- Factory Supervisor
- Administrative Assistant
- Bank Teller
- Airline Pilot
These occupations require modes of thinking and behavior that aren’t naturally available to the ENTP. When an ENTP works outside their natural personality preferences, the job may prove both stressful and draining.
Broad Spectrum Career Choices for ENTPs
Finding the best career for an ENTP personality type demands a close look at personal preferences. Because an ENTP can succeed in many jobs, understanding core values and priorities will help you narrow the field.
For example, an attorney and an engineer may both have the cognitive functions of an ENTP. The lawyer works with words to explore ideas in written and verbal communication. And they enjoy using their verbal expression to influence the behavior of others. The engineer works to solve physical problems like construction projects, designing machinery, or working on repairs. At the same time, because the role is diverse, they will not find the work tedious or repetitive.
To showcase your skills follow the advice of Jason Shen, Etsy’s Product Manager, in his TED Talk, When Looking for a Job? Highlight Your Ability, Not Your Experience, to showcase your skills outside of your standard resume.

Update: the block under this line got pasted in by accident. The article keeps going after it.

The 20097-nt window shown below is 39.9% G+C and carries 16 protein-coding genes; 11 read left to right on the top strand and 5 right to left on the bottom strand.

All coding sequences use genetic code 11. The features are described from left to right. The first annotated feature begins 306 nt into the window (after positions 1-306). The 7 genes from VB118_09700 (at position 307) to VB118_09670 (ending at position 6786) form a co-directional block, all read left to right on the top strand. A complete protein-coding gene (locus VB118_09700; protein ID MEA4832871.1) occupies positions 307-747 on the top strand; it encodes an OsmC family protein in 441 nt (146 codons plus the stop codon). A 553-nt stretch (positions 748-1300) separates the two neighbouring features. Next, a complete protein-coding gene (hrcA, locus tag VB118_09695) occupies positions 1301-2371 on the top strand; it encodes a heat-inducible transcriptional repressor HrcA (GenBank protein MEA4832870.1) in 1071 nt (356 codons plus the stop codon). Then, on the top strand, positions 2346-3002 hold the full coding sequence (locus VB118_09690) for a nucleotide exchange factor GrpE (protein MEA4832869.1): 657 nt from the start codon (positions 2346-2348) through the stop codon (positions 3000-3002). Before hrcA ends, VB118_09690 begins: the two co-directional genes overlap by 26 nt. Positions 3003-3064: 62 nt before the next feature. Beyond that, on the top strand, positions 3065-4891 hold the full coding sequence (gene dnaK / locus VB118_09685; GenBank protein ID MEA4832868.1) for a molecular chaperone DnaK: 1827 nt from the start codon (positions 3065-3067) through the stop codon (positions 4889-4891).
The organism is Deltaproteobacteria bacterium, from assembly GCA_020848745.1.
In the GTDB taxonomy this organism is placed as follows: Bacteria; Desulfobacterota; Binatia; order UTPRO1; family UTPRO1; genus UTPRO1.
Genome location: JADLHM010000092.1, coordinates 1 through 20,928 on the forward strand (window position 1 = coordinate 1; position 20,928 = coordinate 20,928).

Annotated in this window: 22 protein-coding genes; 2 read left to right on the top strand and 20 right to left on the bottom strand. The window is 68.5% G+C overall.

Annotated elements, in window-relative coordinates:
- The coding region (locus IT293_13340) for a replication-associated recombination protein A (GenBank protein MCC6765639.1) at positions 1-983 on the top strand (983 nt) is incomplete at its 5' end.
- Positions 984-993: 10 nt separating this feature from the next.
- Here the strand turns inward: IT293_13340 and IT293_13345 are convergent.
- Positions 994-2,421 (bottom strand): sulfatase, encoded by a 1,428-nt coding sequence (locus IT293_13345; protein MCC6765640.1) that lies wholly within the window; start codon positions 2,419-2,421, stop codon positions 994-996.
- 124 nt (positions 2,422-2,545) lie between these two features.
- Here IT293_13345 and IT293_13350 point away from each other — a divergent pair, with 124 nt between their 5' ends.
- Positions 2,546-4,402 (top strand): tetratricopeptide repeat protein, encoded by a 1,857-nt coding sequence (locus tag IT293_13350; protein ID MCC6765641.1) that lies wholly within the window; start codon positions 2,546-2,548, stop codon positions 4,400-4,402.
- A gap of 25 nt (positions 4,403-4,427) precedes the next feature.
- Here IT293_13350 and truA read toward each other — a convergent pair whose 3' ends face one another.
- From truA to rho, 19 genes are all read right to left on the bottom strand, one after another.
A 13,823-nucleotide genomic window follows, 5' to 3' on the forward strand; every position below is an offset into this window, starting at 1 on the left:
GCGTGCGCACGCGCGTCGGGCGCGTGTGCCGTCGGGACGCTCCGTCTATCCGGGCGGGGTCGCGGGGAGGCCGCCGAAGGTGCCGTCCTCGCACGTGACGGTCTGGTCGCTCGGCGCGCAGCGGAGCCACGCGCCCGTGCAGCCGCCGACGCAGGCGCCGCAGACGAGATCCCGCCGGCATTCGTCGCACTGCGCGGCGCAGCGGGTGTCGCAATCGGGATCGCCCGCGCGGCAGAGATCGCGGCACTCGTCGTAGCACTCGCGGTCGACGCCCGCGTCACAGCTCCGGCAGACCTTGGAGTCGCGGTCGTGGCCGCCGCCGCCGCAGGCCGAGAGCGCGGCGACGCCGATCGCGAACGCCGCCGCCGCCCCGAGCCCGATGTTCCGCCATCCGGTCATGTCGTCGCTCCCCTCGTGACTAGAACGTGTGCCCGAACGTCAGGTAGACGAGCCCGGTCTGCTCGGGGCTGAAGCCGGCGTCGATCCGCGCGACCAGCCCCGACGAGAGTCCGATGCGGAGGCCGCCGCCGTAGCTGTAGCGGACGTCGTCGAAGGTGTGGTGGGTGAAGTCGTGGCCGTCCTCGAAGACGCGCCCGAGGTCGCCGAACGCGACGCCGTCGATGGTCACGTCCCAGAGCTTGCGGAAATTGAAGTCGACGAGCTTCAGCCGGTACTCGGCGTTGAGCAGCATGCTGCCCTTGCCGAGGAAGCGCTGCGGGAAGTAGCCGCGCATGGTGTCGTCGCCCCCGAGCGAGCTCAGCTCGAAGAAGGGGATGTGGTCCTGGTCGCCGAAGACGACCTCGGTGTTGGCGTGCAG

Because ENTPs flourish in careers requiring them to be analytical and creative, it is essential to choose an occupation that fits your interests, skills, and preferred work style.
Think about whether a visionary ENTP will be happier in a high-power position, or would they thrive more in a low-key environment with more creative freedom?
If you are bewildered by the next step in your career, Elevanation will help you sort through your ENTP career choices. We’ll clarify your personal preferences, look at your skills, and help you take the next step to success. Schedule your free action call to supercharge your career now.